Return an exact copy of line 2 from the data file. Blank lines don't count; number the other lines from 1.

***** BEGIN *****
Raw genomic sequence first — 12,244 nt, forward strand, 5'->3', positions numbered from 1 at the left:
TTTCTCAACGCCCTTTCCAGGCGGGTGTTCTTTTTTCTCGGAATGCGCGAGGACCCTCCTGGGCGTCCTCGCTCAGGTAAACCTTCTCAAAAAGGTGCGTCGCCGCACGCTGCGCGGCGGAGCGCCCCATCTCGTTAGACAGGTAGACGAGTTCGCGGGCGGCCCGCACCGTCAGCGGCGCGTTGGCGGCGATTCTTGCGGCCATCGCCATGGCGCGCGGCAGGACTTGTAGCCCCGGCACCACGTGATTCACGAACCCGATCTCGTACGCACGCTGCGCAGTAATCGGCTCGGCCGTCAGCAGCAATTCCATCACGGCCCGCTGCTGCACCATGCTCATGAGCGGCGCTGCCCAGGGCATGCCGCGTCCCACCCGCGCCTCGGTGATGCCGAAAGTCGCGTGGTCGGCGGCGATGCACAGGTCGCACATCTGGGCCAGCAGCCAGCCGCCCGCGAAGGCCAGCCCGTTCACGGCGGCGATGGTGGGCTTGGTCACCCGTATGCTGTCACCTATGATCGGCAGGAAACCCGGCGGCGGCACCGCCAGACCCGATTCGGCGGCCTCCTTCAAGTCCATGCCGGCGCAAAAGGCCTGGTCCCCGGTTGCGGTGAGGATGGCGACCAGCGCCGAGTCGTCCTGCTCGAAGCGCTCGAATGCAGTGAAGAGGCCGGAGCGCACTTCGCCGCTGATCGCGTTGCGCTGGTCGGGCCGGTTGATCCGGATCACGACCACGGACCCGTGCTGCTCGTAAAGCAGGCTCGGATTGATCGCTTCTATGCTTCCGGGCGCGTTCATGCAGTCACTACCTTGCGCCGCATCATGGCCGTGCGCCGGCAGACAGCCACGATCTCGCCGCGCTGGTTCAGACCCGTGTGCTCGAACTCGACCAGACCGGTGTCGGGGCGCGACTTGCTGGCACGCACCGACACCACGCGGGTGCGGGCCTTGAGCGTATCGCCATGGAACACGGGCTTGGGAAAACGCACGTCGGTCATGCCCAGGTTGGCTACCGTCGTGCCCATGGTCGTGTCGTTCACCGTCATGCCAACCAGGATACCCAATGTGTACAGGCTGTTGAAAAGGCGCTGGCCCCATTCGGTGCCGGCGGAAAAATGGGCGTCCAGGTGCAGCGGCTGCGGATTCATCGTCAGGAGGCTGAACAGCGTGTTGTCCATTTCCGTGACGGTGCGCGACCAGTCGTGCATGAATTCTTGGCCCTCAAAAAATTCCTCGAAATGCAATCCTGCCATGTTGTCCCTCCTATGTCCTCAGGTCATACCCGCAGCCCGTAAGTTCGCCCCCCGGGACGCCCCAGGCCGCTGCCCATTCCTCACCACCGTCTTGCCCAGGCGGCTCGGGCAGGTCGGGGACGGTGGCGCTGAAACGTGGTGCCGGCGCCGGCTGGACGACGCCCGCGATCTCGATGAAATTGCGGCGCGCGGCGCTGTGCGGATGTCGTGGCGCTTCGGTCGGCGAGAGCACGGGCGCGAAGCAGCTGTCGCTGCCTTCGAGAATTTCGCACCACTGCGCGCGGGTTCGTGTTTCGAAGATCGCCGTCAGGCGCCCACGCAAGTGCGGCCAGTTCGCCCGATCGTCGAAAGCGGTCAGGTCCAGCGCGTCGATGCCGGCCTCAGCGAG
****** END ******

TTTCTCAACGCCCTTTCCAGGCGGGTGTTCTTTTTTCTCGGAATGCGCGAGGACCCTCCTGGGCGTCCTCGCTCAGGTAAACCTTCTCAAAAAGGTGCGTCGCCGCACGCTGCGCGGCGGAGCGCCCCATCTCGTTAGACAGGTAGACGAGTTCGCGGGCGGCCCGCACCGTCAGCGGCGCGTTGGCGGCGATTCTTGCGGCCATCGCCATGGCGCGCGGCAGGACTTGTAGCCCCGGCACCACGTGATTCACGAACCCGATCTCGTACGCACGCTGCGCAGTAATCGGCTCGGCCGTCAGCAGCAATTCCATCACGGCCCGCTGCTGCACCATGCTCATGAGCGGCGCTGCCCAGGGCATGCCGCGTCCCACCCGCGCCTCGGTGATGCCGAAAGTCGCGTGGTCGGCGGCGATGCACAGGTCGCACATCTGGGCCAGCAGCCAGCCGCCCGCGAAGGCCAGCCCGTTCACGGCGGCGATGGTGGGCTTGGTCACCCGTATGCTGTCACCTATGATCGGCAGGAAACCCGGCGGCGGCACCGCCAGACCCGATTCGGCGGCCTCCTTCAAGTCCATGCCGGCGCAAAAGGCCTGGTCCCCGGTTGCGGTGAGGATGGCGACCAGCGCCGAGTCGTCCTGCTCGAAGCGCTCGAATGCAGTGAAGAGGCCGGAGCGCACTTCGCCGCTGATCGCGTTGCGCTGGTCGGGCCGGTTGATCCGGATCACGACCACGGACCCGTGCTGCTCGTAAAGCAGGCTCGGATTGATCGCTTCTATGCTTCCGGGCGCGTTCATGCAGTCACTACCTTGCGCCGCATCATGGCCGTGCGCCGGCAGACAGCCACGATCTCGCCGCGCTGGTTCAGACCCGTGTGCTCGAACTCGACCAGACCGGTGTCGGGGCGCGACTTGCTGGCACGCACCGACACCACGCGGGTGCGGGCCTTGAGCGTATCGCCATGGAACACGGGCTTGGGAAAACGCACGTCGGTCATGCCCAGGTTGGCTACCGTCGTGCCCATGGTCGTGTCGTTCACCGTCATGCCAACCAGGATACCCAATGTGTACAGGCTGTTGAAAAGGCGCTGGCCCCATTCGGTGCCGGCGGAAAAATGGGCGTCCAGGTGCAGCGGCTGCGGATTCATCGTCAGGAGGCTGAACAGCGTGTTGTCCATTTCCGTGACGGTGCGCGACCAGTCGTGCATGAATTCTTGGCCCTCAAAAAATTCCTCGAAATGCAATCCTGCCATGTTGTCCCTCCTATGTCCTCAGGTCATACCCGCAGCCCGTAAGTTCGCCCCCCGGGACGCCCCAGGCCGCTGCCCATTCCTCACCACCGTCTTGCCCAGGCGGCTCGGGCAGGTCGGGGACGGTGGCGCTGAAACGTGGTGCCGGCGCCGGCTGGACGACGCCCGCGATCTCGATGAAATTGCGGCGCGCGGCGCTGTGCGGATGTCGTGGCGCTTCGGTCGGCGAGAGCACGGGCGCGAAGCAGCTGTCGCTGCCTTCGAGAATTTCGCACCACTGCGCGCGGGTTCGTGTTTCGAAGATCGCCGTCAGGCGCCCACGCAAGTGCGGCCAGTTCGCCCGATCGTCGAAAGCGGTCAGGTCCAGCGCGTCGATGCCGGCCTCAGCGAG